They Make Water Out of Sludge in Sao Paulo Now

With El Nino settling into a strong-to-monstrous mode and with the world now baking under 1 C of global temperature increases since the 1880s, a large swath from South American through to the Caribbean is suffering from extreme drought.

Drought South America

As we can see in the above map (provided by NOAA) most of South America is experiencing the impact of significant to severe rainfall deficits. Northern Brazil and the Amazon Rainforest are at the epicenter of water losses. But Colombia, Venezuela, Argentina, Chile and Peru all show substantial drying. It’s a drought that stretches all the way up into the Caribbean. One that has set off water rationing over broad regions. Even the US territory of Puerto Rico hasn’t been left unscathed by this wide-ranging drying. There, 160,000 residents and businesses have seen water turned off for 48 hours and then back on for 24 hours. Another 185,000 are losing water services in 24-hour cycles, a further 10,000 are on a 12-hour rationing plan. A hand of drought that had, as of last week, stretched its desiccating fingers all the way to South Florida — setting off wildfires and sending billowing plumes of smoke into Palm Beach skies.

Water From Sludge

But, in all this wide-ranging drought, there are few places where the situation is so acute as it is in Sao Paulo, Brazil. There, the drought is so severe that it has inflicted water rationing on the populace ever since early 2014. A situation that has gone from bad to steadily worse. At the epicenter of these losses is a massive reservoir called the Cantareira. A great lake once filled with enough reserves to supply over 6 million people that has been reduced to what amounts to a giant, drying puddle of mud. A situation that has forced water managers to pump sludge from the Cantareira’s previous dead pool zone and into treatment facilities in order to provide water to Sao Paulo citizens:

Cantareira Reservoir

(“Water like what comes out of the back end of a cow” [hat tip to Andy] being fed from the Cantareira reservoir and into Sao Paulo’s water supplies during February of 2015. Image source: The Telegraph.)

Essentially, in order to provide water, Brazil’s utility managers have been forced to put pump lines in the bottom of the muddy Cantareira reservoir. You can see the heads of these pumps as blue boxes in the above image. The pumps then feed the dead pool water into a spill-way that contacts the old water pump which is now too high in elevation to draw water from the drastically diminished pool.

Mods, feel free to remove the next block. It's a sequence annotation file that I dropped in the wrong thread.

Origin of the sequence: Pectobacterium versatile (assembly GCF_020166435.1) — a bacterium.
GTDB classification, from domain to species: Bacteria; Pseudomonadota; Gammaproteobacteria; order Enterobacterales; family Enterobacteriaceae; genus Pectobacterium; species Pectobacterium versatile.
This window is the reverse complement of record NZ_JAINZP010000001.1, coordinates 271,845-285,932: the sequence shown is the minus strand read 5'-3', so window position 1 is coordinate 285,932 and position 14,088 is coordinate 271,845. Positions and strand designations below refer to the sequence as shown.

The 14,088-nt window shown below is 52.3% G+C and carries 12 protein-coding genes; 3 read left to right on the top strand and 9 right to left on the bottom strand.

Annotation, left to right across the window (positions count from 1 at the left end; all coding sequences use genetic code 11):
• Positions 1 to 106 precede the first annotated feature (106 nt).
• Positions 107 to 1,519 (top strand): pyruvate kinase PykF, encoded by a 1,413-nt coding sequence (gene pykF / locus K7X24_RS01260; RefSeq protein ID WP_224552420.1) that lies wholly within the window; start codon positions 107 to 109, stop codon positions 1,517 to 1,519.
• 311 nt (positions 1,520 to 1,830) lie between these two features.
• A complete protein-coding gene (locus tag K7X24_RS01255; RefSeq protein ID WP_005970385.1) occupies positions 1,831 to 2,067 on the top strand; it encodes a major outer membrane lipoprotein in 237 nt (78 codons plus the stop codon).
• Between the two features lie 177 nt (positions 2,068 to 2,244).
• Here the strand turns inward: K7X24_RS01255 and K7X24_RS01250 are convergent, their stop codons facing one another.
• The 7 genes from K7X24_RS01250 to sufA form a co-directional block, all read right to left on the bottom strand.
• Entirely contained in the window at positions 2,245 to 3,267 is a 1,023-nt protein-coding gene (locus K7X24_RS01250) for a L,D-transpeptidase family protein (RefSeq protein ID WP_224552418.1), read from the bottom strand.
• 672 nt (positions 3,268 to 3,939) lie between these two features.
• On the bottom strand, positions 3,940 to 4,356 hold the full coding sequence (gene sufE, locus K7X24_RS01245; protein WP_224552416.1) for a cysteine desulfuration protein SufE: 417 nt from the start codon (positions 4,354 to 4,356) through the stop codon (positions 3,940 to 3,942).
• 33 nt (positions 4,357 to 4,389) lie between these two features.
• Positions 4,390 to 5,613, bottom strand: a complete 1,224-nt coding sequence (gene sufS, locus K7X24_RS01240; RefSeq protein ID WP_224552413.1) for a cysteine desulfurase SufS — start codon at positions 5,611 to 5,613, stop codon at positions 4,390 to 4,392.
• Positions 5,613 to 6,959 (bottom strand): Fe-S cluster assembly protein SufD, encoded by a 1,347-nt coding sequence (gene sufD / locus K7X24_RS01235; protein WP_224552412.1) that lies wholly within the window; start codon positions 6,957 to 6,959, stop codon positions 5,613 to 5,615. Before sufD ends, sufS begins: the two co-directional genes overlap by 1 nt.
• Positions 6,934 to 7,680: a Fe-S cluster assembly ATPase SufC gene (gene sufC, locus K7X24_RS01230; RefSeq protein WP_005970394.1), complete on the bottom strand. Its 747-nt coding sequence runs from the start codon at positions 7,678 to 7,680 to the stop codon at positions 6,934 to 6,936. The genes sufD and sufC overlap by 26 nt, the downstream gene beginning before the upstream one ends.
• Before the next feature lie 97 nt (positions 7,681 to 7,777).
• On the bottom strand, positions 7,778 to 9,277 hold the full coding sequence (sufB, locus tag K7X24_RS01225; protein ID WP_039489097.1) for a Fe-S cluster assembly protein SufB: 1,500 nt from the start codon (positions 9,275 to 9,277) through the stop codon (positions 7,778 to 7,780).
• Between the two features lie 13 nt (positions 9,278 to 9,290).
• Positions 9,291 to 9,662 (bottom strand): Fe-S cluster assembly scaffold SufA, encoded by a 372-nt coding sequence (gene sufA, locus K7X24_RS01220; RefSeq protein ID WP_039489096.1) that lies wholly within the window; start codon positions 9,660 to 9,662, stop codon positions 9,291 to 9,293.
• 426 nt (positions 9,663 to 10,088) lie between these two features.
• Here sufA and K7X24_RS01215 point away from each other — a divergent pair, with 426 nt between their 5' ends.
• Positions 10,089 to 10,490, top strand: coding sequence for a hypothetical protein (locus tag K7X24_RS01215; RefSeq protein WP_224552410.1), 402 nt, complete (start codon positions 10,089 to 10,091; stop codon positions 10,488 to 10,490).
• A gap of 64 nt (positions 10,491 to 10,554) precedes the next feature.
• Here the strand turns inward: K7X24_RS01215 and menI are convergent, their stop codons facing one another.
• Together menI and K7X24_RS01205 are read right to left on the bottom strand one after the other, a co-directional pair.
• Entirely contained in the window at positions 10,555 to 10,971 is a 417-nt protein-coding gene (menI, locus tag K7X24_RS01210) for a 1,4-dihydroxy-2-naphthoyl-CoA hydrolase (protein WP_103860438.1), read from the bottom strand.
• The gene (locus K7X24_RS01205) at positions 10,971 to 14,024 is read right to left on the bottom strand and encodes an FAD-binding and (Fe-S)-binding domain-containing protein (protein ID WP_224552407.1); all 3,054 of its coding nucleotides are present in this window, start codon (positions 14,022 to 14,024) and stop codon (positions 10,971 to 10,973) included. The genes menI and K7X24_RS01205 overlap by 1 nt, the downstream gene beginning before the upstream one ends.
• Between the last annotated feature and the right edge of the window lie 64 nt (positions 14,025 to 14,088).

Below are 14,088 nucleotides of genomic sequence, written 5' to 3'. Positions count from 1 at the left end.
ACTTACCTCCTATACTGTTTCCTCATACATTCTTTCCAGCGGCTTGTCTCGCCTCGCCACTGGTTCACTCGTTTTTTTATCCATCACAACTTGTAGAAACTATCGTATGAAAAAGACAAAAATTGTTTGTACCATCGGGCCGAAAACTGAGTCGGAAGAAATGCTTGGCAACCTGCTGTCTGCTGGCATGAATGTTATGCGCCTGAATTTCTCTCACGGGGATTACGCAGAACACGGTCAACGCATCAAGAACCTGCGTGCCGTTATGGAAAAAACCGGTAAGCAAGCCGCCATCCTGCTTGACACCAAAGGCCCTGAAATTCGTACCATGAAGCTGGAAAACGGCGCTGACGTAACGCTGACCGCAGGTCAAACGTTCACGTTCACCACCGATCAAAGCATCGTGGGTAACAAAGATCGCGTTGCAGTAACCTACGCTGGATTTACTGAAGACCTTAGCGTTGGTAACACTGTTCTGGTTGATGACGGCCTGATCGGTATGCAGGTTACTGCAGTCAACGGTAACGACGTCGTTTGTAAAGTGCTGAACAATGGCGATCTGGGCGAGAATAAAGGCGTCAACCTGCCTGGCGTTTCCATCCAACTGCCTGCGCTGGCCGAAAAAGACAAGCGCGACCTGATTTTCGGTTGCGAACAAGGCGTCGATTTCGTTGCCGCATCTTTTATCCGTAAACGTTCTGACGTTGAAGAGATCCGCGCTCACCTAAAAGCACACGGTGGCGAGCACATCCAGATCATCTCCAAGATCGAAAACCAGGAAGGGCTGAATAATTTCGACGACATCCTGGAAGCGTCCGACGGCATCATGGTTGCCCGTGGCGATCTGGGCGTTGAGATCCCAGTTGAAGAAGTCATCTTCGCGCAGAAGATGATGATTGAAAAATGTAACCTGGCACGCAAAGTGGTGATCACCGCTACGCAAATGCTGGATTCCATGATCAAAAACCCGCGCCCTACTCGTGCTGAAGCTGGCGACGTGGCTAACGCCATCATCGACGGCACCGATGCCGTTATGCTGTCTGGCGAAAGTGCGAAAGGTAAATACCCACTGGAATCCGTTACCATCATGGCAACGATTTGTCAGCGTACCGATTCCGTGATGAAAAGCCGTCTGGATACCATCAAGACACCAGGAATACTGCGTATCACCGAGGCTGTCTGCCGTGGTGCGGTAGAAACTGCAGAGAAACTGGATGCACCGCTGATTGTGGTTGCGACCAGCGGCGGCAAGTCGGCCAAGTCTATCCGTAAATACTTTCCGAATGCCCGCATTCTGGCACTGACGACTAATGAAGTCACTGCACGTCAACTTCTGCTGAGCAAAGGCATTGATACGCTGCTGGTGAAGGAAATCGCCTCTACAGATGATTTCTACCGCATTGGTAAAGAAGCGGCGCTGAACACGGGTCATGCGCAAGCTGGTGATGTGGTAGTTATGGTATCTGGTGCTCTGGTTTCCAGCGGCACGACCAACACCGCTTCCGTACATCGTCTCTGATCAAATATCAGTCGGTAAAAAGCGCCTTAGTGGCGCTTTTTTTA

The Cantareira reservoir is Sao Paulo’s largest, its most essential. At most, it contains about 40 million cubic meters of water remaining before it is bone dry. And it’s losing this water at a rate of 200,000 cubic meters each day. Even worse, it’s uncertain if all the remaining water can be accessed. But if it could, it would take just 200 days to completely bottom out the Cantareira at the current rate of losses. For reference, there are about 100 days left until the rainy season starts in Sao Paulo. But with El Nino strengthening and with the Amazon Rain Forest suffering severe water losses, it is uncertain whether this year’s rainy season will arrive on time.

Looking at the larger water system, the situation is equally stark. Alto Tiete, another Sao Paulo reservoir will reach a dead pool situation similar to the Cantareira in just 90 days at current rates of loss. And the entire water system of Sao Paulo will hit its maximum recoverable water in less than a year if losses are not somehow abated.

With the situation so stark, Sao Paulo water managers have drastically cut back on water outlays to the population. In total only about 54 percent of the typical outlay is reaching the public. The result is a very severe and ongoing situation of water rationing for the metropolis. But even worse would be the near complete loss of Sao Paulo’s water supply. A situation the city and region faces if the rains don’t arrive soon.

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Links:

Water Hoarding Frenzy Set off By Drought, Rationing in Puerto Rico

Palm Beach Wildfires

Sabesp Water Resources PDF

The Telegraph

Hat Tip to Andy in San Diego (Note: Andy provided much of the research for the section on Sao Paulo reservoirs. To this point, Sabesp has become increasingly less transparent as the water situation there has grown more dire and Andy’s dynamite research was necessary to clear up a few of the more murky bits.)

(Please support public, non-special interest based science, like the critical information that was provided for this article by NOAA.)

(Please also support broad-based climate change policy solutions to reduce fossil fuel emissions, increase public access to renewable energy, and to reduce the climate change caused damage that is already locked in.)

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